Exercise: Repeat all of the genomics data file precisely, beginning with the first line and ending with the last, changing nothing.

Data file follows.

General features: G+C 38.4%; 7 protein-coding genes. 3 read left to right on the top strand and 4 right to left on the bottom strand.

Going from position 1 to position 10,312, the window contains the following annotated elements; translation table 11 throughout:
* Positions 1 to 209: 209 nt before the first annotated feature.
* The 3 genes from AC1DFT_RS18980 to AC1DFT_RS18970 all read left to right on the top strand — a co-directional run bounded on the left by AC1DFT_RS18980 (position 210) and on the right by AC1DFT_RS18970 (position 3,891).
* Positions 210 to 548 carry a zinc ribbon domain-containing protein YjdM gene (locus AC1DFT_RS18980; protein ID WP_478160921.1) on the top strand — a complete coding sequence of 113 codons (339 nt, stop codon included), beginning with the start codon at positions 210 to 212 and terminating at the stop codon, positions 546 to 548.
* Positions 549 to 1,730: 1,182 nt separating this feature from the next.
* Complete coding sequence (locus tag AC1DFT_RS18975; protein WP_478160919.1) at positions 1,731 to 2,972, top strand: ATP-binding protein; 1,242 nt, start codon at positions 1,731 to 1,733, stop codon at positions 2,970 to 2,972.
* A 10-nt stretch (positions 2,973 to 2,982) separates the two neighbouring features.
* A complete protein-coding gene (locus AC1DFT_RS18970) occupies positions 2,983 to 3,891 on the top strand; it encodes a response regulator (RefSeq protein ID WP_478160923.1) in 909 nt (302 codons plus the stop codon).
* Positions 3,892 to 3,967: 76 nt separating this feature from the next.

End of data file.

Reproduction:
General features: G+C 38.4%; 7 protein-coding genes. 3 read left to right on the top strand and 4 right to left on the bottom strand.

Going from position 1 to position 10,312, the window contains the following annotated elements; translation table 11 throughout:
* Positions 1 to 209: 209 nt before the first annotated feature.
* The 3 genes from AC1DFT_RS18980 to AC1DFT_RS18970 all read left to right on the top strand — a co-directional run bounded on the left by AC1DFT_RS18980 (position 210) and on the right by AC1DFT_RS18970 (position 3,891).
* Positions 210 to 548 carry a zinc ribbon domain-containing protein YjdM gene (locus AC1DFT_RS18980; protein ID WP_478160921.1) on the top strand — a complete coding sequence of 113 codons (339 nt, stop codon included), beginning with the start codon at positions 210 to 212 and terminating at the stop codon, positions 546 to 548.
* Positions 549 to 1,730: 1,182 nt separating this feature from the next.
* Complete coding sequence (locus tag AC1DFT_RS18975; protein WP_478160919.1) at positions 1,731 to 2,972, top strand: ATP-binding protein; 1,242 nt, start codon at positions 1,731 to 1,733, stop codon at positions 2,970 to 2,972.
* A 10-nt stretch (positions 2,973 to 2,982) separates the two neighbouring features.
* A complete protein-coding gene (locus AC1DFT_RS18970) occupies positions 2,983 to 3,891 on the top strand; it encodes a response regulator (RefSeq protein ID WP_478160923.1) in 909 nt (302 codons plus the stop codon).
* Positions 3,892 to 3,967: 76 nt separating this feature from the next.